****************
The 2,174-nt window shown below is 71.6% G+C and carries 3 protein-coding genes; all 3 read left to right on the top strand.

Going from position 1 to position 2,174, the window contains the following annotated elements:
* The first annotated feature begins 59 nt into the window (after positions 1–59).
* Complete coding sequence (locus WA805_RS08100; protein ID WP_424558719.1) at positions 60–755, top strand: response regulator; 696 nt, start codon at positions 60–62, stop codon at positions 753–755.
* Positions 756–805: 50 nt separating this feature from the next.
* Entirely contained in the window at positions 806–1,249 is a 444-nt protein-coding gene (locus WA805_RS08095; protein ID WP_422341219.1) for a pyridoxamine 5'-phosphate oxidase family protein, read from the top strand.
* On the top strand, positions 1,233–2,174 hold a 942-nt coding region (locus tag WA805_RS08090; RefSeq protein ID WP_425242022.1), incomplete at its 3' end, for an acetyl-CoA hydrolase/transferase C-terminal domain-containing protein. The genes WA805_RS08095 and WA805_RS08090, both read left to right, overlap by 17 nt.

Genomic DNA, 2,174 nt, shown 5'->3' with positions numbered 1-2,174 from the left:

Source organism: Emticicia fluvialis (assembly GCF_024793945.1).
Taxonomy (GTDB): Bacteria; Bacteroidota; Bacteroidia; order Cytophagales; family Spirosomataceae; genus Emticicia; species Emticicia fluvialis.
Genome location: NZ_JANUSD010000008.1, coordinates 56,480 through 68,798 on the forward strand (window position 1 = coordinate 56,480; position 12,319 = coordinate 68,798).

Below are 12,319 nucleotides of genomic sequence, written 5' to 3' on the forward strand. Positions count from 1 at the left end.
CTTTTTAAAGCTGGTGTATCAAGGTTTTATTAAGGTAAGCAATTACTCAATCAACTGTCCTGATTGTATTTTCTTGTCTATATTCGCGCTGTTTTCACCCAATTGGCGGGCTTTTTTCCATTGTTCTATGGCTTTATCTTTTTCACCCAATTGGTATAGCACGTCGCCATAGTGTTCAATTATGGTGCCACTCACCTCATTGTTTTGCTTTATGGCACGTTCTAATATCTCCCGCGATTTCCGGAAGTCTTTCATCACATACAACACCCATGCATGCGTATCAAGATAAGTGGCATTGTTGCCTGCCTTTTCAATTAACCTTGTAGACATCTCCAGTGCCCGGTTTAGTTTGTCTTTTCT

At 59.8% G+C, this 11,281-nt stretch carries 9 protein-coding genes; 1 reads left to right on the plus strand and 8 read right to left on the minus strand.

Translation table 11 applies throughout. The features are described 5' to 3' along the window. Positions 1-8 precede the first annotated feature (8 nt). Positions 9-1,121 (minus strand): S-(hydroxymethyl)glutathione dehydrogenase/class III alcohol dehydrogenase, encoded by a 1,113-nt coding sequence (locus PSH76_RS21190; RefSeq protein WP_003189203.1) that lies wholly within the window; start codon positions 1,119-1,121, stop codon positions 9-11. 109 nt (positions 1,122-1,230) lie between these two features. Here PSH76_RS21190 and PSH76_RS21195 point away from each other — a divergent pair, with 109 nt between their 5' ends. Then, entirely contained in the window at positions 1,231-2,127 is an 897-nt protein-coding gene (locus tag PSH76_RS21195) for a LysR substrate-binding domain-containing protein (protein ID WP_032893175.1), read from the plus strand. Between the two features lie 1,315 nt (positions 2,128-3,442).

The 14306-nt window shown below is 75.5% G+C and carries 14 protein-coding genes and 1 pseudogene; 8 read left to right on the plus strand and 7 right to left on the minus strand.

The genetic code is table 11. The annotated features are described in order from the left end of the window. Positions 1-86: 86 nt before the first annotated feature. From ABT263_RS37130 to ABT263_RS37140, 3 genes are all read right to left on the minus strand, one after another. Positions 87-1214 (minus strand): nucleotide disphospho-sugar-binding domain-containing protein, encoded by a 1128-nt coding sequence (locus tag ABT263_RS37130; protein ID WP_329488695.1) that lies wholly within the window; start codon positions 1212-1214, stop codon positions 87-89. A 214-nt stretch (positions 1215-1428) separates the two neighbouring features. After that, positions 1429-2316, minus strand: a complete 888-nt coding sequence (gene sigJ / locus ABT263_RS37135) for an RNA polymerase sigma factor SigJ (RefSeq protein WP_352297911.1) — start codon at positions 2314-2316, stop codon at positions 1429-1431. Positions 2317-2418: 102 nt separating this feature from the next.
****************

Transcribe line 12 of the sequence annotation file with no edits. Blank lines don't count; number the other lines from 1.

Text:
Below are 12,319 nucleotides of genomic sequence, written 5' to 3' on the forward strand. Positions count from 1 at the left end.